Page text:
Henry Blodget

Does Henry Blodget Have An Enemy On JP Morgan’s Trading Floor?

HenryBlodgetIsNotWelcomeAtJPMorgan.jpgA last minute change in a software industry group’s meeting has raised questions about whether famed and infamous tech stock analyst and Silicon Alley Insider founder Henry Blodget may have a highly placed enemy among the traders at JP Morgan.
Shortly after noon today, the New York Software Industry Association changed the location of its monthly meeting from JP Morgan’s headquarters at 270 Park Avenue to 277 Park Avenue, a building that is also occupied by JP Morgan and is directly across the street. An email from the NYSIA said the meeting was being moved “due to a flood at the JPMorgan HQ at 270 Park.” But a JP Morgan spokesperson denies that there has been a flood at the building. Others at JP Morgan also said that they hadn’t heard anything about a flood.
So if the flood hadn’t occurred, why was the meeting being moved? JP Morgan Chase didn’t offer any further comment on the subject, and NYSIA did not immediately return our call. But some of the emails recipients have begun to speculate that the meeting may have been moved because Blodget, who was accused of securities fraud in connection with his stock recommendations in the 1990s and was scheduled to speak at the monthly meeting, could be persona non grata at 270 Park Avenue.
“I’d wonder if maybe some high-up didn’t want Blodget around,” a person familiar with the situation told DealBreaker.
The meeting has been moved from one JP Morgan office to another, which might imply that it is a very particular group or person within JP Morgan who has declared the premises off-limits to Blodget. Although a variety of units within JP Morgan Chase are scattered throughout it’s various Park Avenue offices, the 270 Park is home to a large number of its traders while 277 Park is home to many investment bankers. So does some high level trader have a problem with Henry Blodget?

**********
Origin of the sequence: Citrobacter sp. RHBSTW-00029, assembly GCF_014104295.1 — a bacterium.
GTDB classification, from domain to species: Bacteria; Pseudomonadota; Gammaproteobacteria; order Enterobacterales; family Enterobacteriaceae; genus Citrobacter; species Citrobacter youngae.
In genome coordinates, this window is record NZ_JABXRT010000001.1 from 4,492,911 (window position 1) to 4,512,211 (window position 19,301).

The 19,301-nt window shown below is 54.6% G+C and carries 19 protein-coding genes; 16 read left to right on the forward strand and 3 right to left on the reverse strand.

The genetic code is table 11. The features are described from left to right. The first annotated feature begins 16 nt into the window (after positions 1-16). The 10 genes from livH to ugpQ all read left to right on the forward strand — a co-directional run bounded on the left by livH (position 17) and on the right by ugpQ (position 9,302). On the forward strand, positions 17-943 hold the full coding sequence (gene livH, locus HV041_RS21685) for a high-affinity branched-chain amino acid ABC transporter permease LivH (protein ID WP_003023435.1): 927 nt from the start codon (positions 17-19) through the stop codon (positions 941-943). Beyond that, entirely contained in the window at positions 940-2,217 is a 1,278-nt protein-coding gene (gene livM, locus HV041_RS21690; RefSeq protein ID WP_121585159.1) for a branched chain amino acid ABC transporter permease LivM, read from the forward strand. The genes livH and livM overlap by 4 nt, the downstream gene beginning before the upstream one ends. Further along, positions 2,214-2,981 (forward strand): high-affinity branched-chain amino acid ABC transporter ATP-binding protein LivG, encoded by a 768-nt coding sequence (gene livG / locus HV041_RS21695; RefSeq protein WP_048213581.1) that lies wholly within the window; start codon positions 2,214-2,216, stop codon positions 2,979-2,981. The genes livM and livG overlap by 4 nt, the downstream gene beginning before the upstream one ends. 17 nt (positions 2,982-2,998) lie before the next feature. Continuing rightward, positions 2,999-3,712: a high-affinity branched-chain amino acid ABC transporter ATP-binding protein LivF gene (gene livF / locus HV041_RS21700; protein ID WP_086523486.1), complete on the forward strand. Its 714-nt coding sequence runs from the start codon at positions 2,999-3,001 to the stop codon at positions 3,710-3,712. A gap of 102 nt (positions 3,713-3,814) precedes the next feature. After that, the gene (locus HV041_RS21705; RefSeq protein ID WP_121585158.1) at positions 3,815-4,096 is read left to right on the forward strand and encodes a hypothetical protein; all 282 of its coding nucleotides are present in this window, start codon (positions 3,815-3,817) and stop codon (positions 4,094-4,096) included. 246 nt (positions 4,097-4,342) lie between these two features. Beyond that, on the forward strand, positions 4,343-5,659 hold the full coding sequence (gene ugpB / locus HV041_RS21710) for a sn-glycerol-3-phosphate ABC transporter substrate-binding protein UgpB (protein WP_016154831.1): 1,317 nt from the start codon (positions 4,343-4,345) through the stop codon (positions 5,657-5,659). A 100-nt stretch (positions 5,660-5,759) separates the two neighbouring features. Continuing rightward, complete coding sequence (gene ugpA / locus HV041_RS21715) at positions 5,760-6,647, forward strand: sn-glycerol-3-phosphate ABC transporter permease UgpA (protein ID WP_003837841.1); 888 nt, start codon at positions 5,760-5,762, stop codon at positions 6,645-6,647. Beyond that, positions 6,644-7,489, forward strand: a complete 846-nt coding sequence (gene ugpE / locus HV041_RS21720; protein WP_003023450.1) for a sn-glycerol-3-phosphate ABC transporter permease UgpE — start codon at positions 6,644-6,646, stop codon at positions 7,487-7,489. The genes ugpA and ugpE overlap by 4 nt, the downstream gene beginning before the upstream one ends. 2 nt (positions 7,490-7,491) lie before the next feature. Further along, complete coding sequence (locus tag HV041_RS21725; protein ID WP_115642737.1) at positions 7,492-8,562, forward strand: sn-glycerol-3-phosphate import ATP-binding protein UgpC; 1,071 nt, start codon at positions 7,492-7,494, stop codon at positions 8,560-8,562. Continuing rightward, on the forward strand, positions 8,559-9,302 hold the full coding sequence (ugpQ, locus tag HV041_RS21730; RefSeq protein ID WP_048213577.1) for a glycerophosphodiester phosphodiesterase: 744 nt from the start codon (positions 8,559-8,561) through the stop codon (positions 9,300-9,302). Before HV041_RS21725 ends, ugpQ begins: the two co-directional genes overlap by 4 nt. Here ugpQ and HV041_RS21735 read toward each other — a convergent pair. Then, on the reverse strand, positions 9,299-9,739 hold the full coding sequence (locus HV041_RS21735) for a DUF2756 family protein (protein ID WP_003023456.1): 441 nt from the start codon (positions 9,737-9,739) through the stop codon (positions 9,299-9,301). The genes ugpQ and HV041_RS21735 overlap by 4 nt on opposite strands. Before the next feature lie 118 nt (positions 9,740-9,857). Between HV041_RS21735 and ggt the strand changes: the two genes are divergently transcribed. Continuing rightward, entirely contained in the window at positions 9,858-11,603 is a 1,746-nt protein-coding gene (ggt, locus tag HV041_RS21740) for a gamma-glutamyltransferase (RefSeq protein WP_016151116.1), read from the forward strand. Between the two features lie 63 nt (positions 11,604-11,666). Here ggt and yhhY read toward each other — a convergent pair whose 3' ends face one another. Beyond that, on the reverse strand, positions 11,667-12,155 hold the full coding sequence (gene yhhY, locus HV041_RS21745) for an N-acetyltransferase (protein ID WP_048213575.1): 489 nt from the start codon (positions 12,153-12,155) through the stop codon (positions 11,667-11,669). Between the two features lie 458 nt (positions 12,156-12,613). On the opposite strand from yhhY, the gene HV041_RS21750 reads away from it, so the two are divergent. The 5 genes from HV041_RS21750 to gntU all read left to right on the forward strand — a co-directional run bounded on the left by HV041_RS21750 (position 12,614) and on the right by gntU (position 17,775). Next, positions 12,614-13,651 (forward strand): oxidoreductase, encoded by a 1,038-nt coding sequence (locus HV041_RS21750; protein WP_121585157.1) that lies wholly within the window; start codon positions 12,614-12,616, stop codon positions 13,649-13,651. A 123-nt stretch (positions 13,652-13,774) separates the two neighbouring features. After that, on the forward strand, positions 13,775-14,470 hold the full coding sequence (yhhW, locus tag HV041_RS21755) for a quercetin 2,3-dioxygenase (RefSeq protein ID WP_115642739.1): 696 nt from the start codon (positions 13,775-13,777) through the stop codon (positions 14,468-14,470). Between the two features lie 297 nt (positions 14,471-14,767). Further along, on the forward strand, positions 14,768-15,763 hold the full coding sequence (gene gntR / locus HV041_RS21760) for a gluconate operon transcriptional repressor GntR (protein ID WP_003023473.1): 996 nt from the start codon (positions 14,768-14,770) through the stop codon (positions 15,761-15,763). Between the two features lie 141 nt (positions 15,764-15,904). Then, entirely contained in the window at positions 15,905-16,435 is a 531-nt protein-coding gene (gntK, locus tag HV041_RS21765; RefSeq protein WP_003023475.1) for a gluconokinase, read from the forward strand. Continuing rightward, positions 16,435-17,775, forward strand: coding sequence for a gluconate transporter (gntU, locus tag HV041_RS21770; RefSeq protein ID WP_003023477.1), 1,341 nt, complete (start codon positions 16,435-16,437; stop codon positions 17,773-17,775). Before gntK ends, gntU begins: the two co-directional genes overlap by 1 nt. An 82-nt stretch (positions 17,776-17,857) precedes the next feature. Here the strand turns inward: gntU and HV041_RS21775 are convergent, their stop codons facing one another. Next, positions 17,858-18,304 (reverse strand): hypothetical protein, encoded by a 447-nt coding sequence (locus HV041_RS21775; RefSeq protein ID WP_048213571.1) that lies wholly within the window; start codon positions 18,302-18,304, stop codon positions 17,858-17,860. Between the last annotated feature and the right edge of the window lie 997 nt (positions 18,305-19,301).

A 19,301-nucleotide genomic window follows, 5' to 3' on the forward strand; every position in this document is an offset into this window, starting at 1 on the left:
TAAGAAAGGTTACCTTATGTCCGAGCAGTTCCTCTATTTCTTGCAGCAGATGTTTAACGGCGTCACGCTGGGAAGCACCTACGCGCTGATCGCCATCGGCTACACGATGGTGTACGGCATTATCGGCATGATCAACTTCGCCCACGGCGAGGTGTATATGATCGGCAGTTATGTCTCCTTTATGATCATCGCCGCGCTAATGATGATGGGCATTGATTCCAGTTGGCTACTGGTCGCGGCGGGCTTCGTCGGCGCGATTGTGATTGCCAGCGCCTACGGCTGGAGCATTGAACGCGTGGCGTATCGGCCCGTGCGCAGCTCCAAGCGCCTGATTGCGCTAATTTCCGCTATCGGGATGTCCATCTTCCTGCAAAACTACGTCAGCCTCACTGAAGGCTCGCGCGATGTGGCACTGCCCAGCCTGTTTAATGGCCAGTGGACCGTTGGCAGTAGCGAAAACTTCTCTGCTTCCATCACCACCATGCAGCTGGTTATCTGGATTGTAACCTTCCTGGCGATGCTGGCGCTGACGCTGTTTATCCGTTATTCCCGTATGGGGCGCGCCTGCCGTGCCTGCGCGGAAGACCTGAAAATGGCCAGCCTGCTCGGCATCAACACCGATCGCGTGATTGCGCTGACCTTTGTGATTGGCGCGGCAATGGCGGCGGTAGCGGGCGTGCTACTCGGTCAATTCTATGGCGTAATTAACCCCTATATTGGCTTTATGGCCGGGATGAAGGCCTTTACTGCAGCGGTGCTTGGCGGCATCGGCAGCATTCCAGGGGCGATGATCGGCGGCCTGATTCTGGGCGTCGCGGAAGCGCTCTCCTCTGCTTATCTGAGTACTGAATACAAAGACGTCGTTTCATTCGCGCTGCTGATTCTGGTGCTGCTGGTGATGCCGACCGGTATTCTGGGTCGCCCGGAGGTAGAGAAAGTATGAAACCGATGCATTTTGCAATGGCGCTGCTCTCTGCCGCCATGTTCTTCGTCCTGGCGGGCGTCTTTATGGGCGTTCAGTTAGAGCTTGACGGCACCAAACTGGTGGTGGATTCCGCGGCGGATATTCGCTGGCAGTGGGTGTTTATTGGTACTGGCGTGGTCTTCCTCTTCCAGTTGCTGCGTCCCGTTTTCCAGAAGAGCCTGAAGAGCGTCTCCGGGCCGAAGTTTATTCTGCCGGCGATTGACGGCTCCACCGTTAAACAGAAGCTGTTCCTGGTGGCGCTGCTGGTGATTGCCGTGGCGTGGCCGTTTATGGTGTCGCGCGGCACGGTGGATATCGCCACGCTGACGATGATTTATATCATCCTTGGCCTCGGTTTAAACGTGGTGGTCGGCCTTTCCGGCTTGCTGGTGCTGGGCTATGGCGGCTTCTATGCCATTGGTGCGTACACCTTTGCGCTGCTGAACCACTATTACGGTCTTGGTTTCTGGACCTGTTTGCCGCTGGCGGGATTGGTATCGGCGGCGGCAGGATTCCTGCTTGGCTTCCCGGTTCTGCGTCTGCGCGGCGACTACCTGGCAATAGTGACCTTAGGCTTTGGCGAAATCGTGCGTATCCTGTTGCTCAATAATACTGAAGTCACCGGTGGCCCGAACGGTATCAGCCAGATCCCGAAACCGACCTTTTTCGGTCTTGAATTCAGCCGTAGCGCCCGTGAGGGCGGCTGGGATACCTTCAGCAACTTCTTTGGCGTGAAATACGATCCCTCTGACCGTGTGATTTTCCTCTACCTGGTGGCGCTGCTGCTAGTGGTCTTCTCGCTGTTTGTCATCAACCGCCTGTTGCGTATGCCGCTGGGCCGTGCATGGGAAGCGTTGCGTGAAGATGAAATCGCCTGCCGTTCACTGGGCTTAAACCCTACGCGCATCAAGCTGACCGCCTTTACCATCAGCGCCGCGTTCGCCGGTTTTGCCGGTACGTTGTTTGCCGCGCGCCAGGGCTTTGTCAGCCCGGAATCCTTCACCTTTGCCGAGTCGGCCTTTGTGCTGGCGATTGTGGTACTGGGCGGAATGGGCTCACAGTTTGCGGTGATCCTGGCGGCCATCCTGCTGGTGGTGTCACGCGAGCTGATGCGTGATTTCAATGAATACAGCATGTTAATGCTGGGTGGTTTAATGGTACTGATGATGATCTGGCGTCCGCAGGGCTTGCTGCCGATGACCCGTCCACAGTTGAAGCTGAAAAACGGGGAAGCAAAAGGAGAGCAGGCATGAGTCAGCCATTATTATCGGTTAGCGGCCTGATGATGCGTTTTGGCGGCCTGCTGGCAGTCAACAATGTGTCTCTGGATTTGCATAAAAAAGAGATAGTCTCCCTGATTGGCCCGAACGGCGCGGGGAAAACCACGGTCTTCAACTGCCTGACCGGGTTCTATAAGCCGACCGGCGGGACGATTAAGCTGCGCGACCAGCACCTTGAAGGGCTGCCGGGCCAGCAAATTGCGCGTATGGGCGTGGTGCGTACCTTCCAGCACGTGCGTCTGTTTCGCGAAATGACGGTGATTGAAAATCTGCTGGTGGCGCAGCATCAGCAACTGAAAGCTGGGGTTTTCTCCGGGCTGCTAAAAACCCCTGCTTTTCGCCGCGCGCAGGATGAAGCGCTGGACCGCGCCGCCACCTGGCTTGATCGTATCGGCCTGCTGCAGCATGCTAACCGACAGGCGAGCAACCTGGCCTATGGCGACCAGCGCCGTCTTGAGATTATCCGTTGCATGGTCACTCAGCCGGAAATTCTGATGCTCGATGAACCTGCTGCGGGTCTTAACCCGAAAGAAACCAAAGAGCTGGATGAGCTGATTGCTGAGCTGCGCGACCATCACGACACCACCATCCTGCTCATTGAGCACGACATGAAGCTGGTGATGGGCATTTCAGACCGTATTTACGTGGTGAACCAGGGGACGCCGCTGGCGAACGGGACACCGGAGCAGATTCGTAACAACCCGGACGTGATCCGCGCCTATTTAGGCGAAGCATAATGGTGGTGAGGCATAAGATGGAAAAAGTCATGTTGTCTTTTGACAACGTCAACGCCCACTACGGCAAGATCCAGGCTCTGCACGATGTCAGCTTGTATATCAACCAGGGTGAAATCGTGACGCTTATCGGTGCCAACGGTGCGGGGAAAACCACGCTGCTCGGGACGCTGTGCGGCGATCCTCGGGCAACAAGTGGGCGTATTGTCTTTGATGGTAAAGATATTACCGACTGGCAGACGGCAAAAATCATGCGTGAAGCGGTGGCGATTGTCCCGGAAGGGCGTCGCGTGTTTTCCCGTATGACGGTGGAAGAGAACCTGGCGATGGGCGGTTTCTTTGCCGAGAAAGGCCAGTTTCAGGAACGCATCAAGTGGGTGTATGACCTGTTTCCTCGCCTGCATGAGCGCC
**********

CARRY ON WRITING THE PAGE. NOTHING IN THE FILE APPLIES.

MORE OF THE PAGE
Our research couldn’t produce a credible account of who might be feuding to Blodget or why. Many in the securities industry, however, still resent what they see at Blodget’s role in besmirching their business. Blodget’s first book, The Wall Street Self-Defense Manual, did not paint Wall Street in a particularly flattering hue.
Neither Henry Blodget nor JP Morgan Chase could be reached for comment on this important question irresponsible speculation.

  • 23 Mar 2007 at 1:07 PM
  • CNBC

Henry Blodget Thinks Cramer Is A Fish In Barrell, Takes His Shot

cramerissuicidal.jpgIt’s time for a change of pace. You really didn’t think we were just going to blog about Blackstone all day long, did you?
Of course not. There’s always more in “What’s Happening In Jim Cramer” to write about. And, of course, we find it irresistible when another DealBreaker favorite, Henry Blodget, and Cramer find themselves in the same room. Or chat room. Or, you know, those two names appear on the same webpage.
(You can read more about Blodget vs. Cramer here.)
In his “How to lose your money fast” column on Slate, Blodget writes that Cramer may not be able to Boo-yah his way out of the mess created by his comments on the now infamous theStreet.com video. Blodget thinks the charges against Cramer are more serious than some think. In fact, Cramer’s remarks may amount to “professional suicide” according to the Blodge, who knows what he’s talking about when it comes to suicide. The floppy-haired writer made his living as an analyst before being barred from the securities industry for life as part of a settlement with the SEC.
“Can CNBC really say nothing when one of its most visible employees urges investors to use the network to engage in behavior that is questionable to say the least?” Blodget writes.
We’re not going to say anything about this whole “can CNBC really say nothing” question because they totally gave us a tiny red bull doll and a Cramer DVD after we went on the show last week. And champagne! And a trip to beautiful Englewood Cliffs! )
Okay, we’ll say just one word: Maria.
Meanwhile, DealBook points out that Cramer’s remarks probably haven’t won him many friends. “For those already predisposed to believe that hedge funds engage in shady practices, the interview seemed to confirm their worst suspicions. For many in the hedge fund business, Mr. Cramer seemed to smear an entire industry unfairly,” DealBook says.
Cramer vs. Cramer [Slate.com]
Did Jim Cramer Cross the Line? [DealBook]